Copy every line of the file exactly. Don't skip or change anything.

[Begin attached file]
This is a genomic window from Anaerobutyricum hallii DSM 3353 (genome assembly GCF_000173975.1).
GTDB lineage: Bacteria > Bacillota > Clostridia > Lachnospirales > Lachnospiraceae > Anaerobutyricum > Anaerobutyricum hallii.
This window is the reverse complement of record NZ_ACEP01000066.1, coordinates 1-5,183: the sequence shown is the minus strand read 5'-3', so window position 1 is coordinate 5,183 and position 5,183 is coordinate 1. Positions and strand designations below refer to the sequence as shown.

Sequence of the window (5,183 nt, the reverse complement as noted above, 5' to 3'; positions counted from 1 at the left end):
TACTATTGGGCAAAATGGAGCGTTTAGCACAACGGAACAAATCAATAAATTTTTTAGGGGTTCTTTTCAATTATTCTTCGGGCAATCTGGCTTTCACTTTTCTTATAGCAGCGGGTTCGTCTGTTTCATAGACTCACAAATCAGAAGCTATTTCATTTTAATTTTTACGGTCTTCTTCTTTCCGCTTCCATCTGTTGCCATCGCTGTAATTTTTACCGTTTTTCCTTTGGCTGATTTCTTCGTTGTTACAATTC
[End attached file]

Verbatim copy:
This is a genomic window from Anaerobutyricum hallii DSM 3353 (genome assembly GCF_000173975.1).
GTDB lineage: Bacteria > Bacillota > Clostridia > Lachnospirales > Lachnospiraceae > Anaerobutyricum > Anaerobutyricum hallii.
This window is the reverse complement of record NZ_ACEP01000066.1, coordinates 1-5,183: the sequence shown is the minus strand read 5'-3', so window position 1 is coordinate 5,183 and position 5,183 is coordinate 1. Positions and strand designations below refer to the sequence as shown.

Sequence of the window (5,183 nt, the reverse complement as noted above, 5' to 3'; positions counted from 1 at the left end):
TACTATTGGGCAAAATGGAGCGTTTAGCACAACGGAACAAATCAATAAATTTTTTAGGGGTTCTTTTCAATTATTCTTCGGGCAATCTGGCTTTCACTTTTCTTATAGCAGCGGGTTCGTCTGTTTCATAGACTCACAAATCAGAAGCTATTTCATTTTAATTTTTACGGTCTTCTTCTTTCCGCTTCCATCTGTTGCCATCGCTGTAATTTTTACCGTTTTTCCTTTGGCTGATTTCTTCGTTGTTACAATTC